The majority of Chinese reality singing shows focus on performing covers. Contestants choose popular tunes and try to honor them with their own character. Many of these covers are innovative, fostering an exciting “remix” culture in the Mandarin popular music industry. But what if this remix culture took over Mandopop? What will happen to the original music?


Photo credit: Baike

Chinese TV Singing Competition “Come Sing With Me” (我 想 å’Œ ä½  å”±), in which contestants often sing covers of songs by other artists.

Artists, who increasingly see these shows as paths to success, may stop focusing on creating their own original works. Instead, they will continue to focus their efforts on the cover performances demanded by the shows.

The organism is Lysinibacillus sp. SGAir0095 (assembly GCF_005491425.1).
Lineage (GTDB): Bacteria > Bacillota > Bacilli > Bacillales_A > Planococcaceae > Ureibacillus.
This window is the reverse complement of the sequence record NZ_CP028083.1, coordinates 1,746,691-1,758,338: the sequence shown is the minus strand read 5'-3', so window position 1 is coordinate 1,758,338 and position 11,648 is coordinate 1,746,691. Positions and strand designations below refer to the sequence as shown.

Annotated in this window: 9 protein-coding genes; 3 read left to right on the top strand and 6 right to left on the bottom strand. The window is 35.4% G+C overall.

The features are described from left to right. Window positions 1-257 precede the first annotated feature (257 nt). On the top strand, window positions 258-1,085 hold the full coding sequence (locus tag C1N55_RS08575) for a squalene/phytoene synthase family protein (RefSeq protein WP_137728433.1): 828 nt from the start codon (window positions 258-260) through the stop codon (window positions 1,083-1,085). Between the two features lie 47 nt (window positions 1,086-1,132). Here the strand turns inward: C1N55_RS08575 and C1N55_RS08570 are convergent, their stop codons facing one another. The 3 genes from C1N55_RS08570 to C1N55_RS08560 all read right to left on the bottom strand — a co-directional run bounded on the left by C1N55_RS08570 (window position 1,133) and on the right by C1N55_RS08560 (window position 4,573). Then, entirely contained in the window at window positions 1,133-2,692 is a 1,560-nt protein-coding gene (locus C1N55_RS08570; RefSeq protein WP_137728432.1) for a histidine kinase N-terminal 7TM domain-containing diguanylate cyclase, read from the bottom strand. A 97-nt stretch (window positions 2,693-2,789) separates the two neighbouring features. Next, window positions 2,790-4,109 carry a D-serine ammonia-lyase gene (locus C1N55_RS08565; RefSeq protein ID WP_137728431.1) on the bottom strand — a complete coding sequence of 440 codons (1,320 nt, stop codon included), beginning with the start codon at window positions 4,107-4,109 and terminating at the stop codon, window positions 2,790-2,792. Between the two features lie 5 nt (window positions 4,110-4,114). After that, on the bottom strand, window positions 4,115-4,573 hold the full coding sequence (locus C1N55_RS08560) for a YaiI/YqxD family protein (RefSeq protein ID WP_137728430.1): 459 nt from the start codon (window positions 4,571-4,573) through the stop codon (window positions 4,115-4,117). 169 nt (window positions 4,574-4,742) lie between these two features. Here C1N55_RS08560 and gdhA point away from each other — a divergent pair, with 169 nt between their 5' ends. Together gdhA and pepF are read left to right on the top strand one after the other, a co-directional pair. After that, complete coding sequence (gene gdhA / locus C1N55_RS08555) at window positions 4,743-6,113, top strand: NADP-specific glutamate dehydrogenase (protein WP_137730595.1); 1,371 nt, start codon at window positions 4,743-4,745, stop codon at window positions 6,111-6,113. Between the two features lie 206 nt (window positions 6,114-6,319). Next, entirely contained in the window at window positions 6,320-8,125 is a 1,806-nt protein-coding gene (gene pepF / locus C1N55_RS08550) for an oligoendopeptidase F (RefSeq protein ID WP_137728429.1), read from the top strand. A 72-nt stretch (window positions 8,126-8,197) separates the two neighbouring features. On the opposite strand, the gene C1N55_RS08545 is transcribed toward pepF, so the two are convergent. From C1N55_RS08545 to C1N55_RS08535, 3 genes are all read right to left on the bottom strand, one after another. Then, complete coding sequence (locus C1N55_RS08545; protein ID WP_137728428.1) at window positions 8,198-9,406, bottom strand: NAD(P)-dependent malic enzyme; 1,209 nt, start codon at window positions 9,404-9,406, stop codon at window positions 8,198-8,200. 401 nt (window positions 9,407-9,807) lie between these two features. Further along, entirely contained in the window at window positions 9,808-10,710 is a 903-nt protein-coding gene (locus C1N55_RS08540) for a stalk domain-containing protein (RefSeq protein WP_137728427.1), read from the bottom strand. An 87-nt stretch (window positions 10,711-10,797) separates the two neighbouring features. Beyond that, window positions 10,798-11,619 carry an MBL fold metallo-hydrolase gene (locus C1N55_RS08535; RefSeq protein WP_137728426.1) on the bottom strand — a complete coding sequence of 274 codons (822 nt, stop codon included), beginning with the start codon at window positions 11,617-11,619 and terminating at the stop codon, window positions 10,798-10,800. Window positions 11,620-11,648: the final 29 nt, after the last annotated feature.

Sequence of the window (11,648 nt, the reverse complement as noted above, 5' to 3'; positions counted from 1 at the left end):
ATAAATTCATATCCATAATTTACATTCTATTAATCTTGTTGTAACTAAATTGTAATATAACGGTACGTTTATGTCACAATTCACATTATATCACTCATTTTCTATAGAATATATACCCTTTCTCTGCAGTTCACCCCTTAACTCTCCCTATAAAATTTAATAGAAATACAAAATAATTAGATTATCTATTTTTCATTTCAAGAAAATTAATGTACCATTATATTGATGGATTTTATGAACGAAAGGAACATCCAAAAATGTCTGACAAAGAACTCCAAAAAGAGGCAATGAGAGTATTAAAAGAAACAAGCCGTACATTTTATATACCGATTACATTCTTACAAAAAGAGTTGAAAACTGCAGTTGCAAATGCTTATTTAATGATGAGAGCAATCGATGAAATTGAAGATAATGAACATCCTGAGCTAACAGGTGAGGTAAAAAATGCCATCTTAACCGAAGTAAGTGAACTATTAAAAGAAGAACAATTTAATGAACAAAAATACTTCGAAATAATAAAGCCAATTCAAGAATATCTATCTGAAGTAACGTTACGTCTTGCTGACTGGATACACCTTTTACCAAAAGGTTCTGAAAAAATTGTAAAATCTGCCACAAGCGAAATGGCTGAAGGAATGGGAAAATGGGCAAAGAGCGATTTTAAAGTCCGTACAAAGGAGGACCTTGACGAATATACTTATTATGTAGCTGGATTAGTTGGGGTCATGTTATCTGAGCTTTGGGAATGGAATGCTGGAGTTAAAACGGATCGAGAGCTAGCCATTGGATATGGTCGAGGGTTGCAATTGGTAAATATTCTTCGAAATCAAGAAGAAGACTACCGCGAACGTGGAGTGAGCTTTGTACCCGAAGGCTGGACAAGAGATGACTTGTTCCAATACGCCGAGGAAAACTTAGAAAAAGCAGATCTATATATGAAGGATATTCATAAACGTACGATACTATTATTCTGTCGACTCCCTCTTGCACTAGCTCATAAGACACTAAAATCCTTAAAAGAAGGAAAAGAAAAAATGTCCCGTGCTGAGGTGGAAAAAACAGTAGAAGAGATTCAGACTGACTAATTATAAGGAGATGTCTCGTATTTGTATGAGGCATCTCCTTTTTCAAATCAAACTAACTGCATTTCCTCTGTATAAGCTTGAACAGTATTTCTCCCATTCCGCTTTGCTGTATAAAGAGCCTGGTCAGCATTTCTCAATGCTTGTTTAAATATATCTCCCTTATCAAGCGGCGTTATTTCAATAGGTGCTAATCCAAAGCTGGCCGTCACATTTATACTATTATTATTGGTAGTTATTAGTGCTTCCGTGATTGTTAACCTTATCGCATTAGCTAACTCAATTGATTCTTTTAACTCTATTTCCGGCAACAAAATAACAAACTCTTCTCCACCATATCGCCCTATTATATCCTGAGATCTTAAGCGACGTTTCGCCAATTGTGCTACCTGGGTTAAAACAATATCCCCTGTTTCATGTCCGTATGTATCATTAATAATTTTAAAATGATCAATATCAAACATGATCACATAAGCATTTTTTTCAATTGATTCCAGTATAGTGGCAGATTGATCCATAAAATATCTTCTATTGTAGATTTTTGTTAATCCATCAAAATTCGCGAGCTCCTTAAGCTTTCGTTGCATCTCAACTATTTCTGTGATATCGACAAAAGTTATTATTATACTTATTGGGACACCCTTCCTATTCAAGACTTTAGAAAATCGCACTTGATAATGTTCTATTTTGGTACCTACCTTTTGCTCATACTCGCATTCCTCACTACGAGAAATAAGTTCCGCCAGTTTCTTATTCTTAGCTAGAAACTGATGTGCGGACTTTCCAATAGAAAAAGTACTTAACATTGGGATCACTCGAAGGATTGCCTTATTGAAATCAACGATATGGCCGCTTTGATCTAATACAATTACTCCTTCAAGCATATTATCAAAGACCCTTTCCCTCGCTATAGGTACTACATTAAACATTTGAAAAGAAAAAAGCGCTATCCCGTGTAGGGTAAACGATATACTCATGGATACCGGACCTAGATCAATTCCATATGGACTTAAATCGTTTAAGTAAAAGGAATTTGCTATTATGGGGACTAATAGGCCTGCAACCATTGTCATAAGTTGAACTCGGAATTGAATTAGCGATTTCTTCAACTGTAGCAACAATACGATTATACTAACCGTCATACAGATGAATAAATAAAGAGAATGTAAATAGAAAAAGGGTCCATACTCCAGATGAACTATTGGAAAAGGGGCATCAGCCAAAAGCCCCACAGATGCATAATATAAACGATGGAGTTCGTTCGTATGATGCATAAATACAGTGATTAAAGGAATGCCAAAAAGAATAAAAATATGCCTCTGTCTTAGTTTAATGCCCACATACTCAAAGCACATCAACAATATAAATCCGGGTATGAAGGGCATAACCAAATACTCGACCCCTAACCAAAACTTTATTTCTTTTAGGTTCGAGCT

This in no way represents a significant decrease in the value of the new original music. However, this means two things:

  1. Originality in Mandopop is less of a priority than ever.
  2. The lines between the value of the original music and the cover are blurred.

Instead of being treated to the diversity and authenticity of Mandopop, fans of the shows succumb to the familiarity of revamped covers – which dominate the Spotify charts and the playlists at your local karaoke bar (KTV).

Chinese TV singing contests have a nifty marketing plan: broadcast big budget shows, break them up into three to four minute digestible song segments for social media, and upload the songs in their recorded form to major streaming platforms. and KTV systems. For the production companies behind these shows, these platforms are a way to generate, reuse and profit from the content. However, this equation does not take into account the broader cultural impact on Mandopop itself.